Obama is in hot water with Poland today. Yesterday, while awarding the Medal of Freedom to Jan Karski, a resistance fighter against the Nazi’s during World War II, Obama misspoke. In the East Room, Obama said that Karski, “served as a courier for the Polish resistance during the darkest days of World War II. Before one trip across enemy lines, resistance fighters told him that Jews were being murdered on a massive scale and smuggled him into the Warsaw Ghetto and a Polish death camp to see for himself. Jan took that information to President Franklin Roosevelt, giving one of the first accounts of the Holocaust and imploring to the world to take action.”
Up in arms, many Poles were furious yesterday with his remark. As Polish Foreign Minister Radek Sikorsky said, it was a matter of “ignorance and incompetence.” The president of the Kosciuszko Foundation said that the comments
“shocked the Poles present at the White House and those watching on C-SPAN. … Karski would have cringed if he heard this.”
Trying to step in to temper the damage, Tommy Vietor as the National Security Council spokesman said,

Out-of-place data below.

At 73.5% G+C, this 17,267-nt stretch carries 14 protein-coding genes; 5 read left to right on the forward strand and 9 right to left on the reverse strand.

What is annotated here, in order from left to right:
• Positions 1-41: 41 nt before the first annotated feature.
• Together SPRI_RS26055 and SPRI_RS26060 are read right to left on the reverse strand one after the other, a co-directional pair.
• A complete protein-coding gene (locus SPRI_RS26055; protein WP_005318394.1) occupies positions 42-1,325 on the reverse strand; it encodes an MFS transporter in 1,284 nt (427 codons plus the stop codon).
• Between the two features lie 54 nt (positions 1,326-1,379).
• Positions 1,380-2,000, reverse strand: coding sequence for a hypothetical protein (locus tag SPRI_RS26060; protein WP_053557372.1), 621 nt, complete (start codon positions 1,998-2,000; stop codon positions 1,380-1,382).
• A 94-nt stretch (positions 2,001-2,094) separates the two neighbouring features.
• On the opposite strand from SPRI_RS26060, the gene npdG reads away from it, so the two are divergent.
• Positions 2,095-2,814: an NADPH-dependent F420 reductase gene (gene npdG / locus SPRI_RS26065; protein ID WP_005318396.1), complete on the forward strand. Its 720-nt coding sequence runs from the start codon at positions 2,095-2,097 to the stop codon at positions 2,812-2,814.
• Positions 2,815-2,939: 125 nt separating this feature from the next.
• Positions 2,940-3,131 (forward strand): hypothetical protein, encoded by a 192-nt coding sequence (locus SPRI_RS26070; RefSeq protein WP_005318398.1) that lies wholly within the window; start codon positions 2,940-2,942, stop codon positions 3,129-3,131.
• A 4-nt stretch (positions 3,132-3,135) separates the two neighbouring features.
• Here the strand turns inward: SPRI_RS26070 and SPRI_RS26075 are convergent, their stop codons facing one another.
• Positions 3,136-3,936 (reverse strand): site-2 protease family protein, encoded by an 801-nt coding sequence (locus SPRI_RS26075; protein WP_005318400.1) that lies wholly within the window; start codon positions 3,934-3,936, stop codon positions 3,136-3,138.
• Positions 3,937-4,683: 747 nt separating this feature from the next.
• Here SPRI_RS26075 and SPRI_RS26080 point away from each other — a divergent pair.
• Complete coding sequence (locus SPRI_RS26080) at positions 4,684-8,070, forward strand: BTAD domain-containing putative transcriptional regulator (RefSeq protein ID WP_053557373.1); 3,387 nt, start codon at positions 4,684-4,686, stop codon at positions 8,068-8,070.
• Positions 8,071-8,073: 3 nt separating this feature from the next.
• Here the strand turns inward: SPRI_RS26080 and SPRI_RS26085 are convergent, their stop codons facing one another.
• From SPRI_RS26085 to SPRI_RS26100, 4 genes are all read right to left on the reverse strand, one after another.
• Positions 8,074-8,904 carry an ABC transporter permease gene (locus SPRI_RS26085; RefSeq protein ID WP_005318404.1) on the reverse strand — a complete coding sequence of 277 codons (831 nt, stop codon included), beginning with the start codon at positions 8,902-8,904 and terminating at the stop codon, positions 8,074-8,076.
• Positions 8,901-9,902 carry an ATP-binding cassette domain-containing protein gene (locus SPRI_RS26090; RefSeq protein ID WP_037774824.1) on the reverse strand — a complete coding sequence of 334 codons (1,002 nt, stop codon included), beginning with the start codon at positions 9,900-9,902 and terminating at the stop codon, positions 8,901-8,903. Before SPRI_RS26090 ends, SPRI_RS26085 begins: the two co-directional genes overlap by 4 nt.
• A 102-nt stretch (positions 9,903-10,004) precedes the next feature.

“The president misspoke. He was referring to Nazi death camps in Poland. We regret this misstatement, which should not detract from the clear intention to honor Mr. Karski and those brave citizens who stood on the side of human dignity in the face of tyranny.”
Obama (or his speech writers) might have been well served doing a bit of research before opening his mouth yesterday. The Polish Embassy in Washington has gone to the trouble on its website to include a guide on concentration camps that points out that calling the camps “Polish death camps” is actually “factually incorrect slurs.”
Oich. Obama will now spend a few days climbing out of this mishap and trying to appease angry Poles in his midst.